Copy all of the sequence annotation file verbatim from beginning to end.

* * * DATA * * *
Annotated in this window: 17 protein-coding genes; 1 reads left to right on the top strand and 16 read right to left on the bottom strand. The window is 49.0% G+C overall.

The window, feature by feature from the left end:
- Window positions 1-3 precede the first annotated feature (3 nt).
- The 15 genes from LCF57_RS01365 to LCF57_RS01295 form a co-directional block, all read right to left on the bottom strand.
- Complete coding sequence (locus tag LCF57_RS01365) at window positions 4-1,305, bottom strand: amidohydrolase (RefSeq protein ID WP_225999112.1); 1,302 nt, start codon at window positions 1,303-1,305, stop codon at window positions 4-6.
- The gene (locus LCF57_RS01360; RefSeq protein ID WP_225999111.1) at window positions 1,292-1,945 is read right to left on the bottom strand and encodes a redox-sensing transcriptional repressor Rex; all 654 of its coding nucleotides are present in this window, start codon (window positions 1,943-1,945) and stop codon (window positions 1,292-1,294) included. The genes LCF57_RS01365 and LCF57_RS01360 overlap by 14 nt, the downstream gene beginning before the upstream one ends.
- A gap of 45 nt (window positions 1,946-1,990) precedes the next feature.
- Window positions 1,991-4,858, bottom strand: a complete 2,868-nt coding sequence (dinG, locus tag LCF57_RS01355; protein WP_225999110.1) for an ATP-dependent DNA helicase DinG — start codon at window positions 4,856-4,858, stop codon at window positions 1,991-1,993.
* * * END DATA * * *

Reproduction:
Annotated in this window: 17 protein-coding genes; 1 reads left to right on the top strand and 16 read right to left on the bottom strand. The window is 49.0% G+C overall.

The window, feature by feature from the left end:
- Window positions 1-3 precede the first annotated feature (3 nt).
- The 15 genes from LCF57_RS01365 to LCF57_RS01295 form a co-directional block, all read right to left on the bottom strand.
- Complete coding sequence (locus tag LCF57_RS01365) at window positions 4-1,305, bottom strand: amidohydrolase (RefSeq protein ID WP_225999112.1); 1,302 nt, start codon at window positions 1,303-1,305, stop codon at window positions 4-6.
- The gene (locus LCF57_RS01360; RefSeq protein ID WP_225999111.1) at window positions 1,292-1,945 is read right to left on the bottom strand and encodes a redox-sensing transcriptional repressor Rex; all 654 of its coding nucleotides are present in this window, start codon (window positions 1,943-1,945) and stop codon (window positions 1,292-1,294) included. The genes LCF57_RS01365 and LCF57_RS01360 overlap by 14 nt, the downstream gene beginning before the upstream one ends.
- A gap of 45 nt (window positions 1,946-1,990) precedes the next feature.
- Window positions 1,991-4,858, bottom strand: a complete 2,868-nt coding sequence (dinG, locus tag LCF57_RS01355; protein WP_225999110.1) for an ATP-dependent DNA helicase DinG — start codon at window positions 4,856-4,858, stop codon at window positions 1,991-1,993.